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Ice melters are dangerous for your dog: Here’s how to keep them safe

Unless you live in a subtropical climate, winter in the United States is usually accompanied by at least some amount of snow and ice. While we love the cozy sweaters, hot chocolate, holiday meals, and snowmen associated with the season, the winter months are not without their dangers. From treacherous black ice to power outages, the weather isn’t the only aspect of the season that can be frightful.

In addition to bundling up your fur babies in boots and sweaters, pet parents also need to be aware of the chemical dangers potentially awaiting their dogs: ice melters. If you’ve ever frantically searched terms like “ice melter pet safe” to find ways to keep your pooch safe and your driveway clear, you’ve come to the right place. We’re here with the scoop on how to keep your pup safe during the winter. 

A Beagle wearing a red bandana stands outside in the snow.

Why ice melters are dangerous to pets

Ice melters, also known as ice melts, are primarily composed of a variety of salts. Common ingredients include calcium chloride, magnesium chloride, potassium chloride, and sodium chloride. While ingestion of calcium chloride usually causes milder symptoms compared to other ice melt ingredients, it can still ulcerate your dog’s mouth and stomach. In addition to being extremely painful, these ulcerations may cause your pooch to stop eating and drinking, leading to dehydration and malnutrition if left unchecked. Worse still, if your pup consumes potassium chloride, sodium chloride, or magnesium chloride, he may suffer from gastrointestinal distress, dehydration, electrolyte abnormalities, and more severe symptoms. 

How to tell if your pup has eaten ice melts

The good news is that most dogs won’t eat ice melts deliberately. The bad news is that they might eat snow that’s been recently treated with ice melts, or they could potentially lick snow coated with ice melt from their paws. Unfortunately, ingesting too much salt is dangerous for your pooch. Symptoms range from mild symptoms, like irritated paws and skin, to more serious symptoms, such as extreme thirst, vomiting, diarrhea, and seizures. In cases of severe salt poisoning, the consequences can even be fatal to your dog. If your dog exhibits any of these symptoms after playing outdoors in the snow, it’s vitally important to take him to the vet as soon as possible. Prompt treatment is more likely to yield a positive outcome for your pooch.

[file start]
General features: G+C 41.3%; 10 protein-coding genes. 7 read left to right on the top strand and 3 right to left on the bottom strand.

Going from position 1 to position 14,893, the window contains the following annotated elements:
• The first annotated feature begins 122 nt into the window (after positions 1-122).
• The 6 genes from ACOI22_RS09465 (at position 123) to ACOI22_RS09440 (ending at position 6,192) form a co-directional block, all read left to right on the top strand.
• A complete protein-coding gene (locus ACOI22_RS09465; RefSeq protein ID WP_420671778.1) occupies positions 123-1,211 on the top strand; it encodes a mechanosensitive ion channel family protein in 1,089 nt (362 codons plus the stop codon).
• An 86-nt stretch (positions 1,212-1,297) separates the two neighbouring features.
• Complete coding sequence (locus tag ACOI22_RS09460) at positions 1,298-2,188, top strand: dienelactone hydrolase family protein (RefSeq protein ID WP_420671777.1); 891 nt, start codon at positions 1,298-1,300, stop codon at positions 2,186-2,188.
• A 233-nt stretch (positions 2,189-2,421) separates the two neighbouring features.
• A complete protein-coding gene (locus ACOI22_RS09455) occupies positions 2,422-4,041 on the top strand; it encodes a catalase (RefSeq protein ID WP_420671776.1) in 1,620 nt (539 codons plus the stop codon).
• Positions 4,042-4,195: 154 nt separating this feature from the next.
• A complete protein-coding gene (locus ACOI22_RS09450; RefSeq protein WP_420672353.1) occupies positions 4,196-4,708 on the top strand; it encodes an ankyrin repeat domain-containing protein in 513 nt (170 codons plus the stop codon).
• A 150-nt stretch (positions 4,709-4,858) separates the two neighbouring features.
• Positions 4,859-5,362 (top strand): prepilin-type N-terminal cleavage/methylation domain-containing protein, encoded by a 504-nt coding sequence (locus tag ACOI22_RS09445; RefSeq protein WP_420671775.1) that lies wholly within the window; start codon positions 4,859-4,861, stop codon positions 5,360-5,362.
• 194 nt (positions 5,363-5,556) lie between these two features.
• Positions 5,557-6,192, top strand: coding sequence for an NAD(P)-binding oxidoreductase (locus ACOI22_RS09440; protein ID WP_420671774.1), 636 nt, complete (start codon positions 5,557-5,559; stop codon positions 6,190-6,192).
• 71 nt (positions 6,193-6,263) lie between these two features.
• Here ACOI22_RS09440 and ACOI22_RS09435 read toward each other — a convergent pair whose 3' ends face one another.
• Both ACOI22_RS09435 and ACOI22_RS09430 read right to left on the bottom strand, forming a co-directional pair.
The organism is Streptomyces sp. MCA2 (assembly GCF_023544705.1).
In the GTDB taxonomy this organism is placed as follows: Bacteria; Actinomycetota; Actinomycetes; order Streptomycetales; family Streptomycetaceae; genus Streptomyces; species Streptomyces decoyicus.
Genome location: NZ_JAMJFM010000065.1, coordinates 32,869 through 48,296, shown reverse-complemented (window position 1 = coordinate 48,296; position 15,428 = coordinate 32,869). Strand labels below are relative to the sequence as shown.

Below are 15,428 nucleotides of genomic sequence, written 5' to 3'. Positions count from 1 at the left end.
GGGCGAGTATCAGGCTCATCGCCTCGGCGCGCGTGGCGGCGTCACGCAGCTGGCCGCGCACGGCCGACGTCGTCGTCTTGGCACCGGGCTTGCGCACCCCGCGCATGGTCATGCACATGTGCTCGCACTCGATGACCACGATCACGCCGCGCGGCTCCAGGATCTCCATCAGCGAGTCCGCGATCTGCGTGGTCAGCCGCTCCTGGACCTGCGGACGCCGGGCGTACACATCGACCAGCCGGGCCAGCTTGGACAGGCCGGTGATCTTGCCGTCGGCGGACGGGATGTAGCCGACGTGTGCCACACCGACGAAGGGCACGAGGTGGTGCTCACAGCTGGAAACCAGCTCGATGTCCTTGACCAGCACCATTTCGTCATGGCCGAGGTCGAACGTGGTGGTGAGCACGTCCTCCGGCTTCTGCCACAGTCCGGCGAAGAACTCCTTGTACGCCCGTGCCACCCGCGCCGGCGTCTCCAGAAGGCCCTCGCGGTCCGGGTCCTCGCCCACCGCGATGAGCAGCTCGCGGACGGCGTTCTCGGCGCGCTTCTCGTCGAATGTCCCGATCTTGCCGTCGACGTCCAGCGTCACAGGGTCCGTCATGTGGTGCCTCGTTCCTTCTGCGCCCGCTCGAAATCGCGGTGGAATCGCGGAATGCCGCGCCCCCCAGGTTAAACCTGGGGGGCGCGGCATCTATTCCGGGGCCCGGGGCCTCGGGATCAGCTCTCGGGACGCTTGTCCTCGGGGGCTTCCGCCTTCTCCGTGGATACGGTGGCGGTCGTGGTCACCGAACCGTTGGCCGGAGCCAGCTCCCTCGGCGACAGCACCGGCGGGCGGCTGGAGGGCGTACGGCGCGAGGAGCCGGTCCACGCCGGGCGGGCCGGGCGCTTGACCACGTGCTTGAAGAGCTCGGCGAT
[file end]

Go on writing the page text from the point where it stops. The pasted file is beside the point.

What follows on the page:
Keeping your dog safe from ice melts 

Ice melts keep our sidewalks walkable, deice driveways, roads, and parking lots, and help reduce automotive accidents by 88% and reduce injuries by 85%—but at a cost. While ice melts are essential during the winter months, they’re also extremely dangerous to pets. Thankfully, there are a few things you can do to help keep your beloved pup safer during the winter.

A Jack Russell Terrier wearing a yellow scarf plays with a giant snowball.

Use a pet-safe ice melt

Using a pet-safe ice melt can reduce the risk of severe symptoms in your pup, but you’ll still need to take precautions. No pet-safe ice melt is entirely safe for your dog to ingest, and prolonged contact should be avoided to prevent chemical burns. According to Dr. Sarah Gorman, an associate veterinarian at Boston Animal Hospital, “The ASPCA’s Animal Poison Control Center classifies all ice melt products as being chemical irritants that can cause gastrointestinal signs, like vomiting and diarrhea, and topical irritation to the paw pads and skin. Prolonged exposure to the skin for any of these compounds can cause chemical burns.” 

Consider natural alternatives

Dr. Jamie Richardson, the Medical Chief of Staff at Small Door Veterinary, recommends using sand, dirt, or wood ash as suitable alternatives to chemical ice melts. Dr. Richardson echoes Dr. Gorman’s sentiments, stating, “Not only can ice melts made of salt crystals be sharp and uncomfortable for dogs to walk on, they can burn the pads on their paws.” If you’re concerned about exposing your pup to chemical ice melts, sprinkle sand on your driveway and walk your dog closer to home. 

Invest in a good pair of winter boots

Even if you’ve treated your driveway and sidewalks with natural alternatives to ice melts, outfitting your dog in a good pair of boots also protects his paws from the cold. Just like us, our dogs can suffer from dry, chapped winter skin. Additionally, a combination of snow, ice, and gritty sand can become wedged between their toes, leading to painful abrasions and increasing the risk of frostbite. A high-quality pair of winter boots will allow you to take your dog for a walk without fear of frostbite or ice melts. Just make sure you remove your dog’s boots once you’re inside, and never let your pup lick his footwear. 

A black dog playing outside in the snow.

We often associate good food, family gatherings, and cozy clothes with the winter months. However, pet parents should be aware of the dangers lurking right outside their front door. While the use of ice melts helps keep us safe, these essential compounds can be dangerous, even lethal, to our pets. Consider natural alternatives, get your dog a good pair of boots, and never let him lick his feet or eat snow while you’re out for a walk. 

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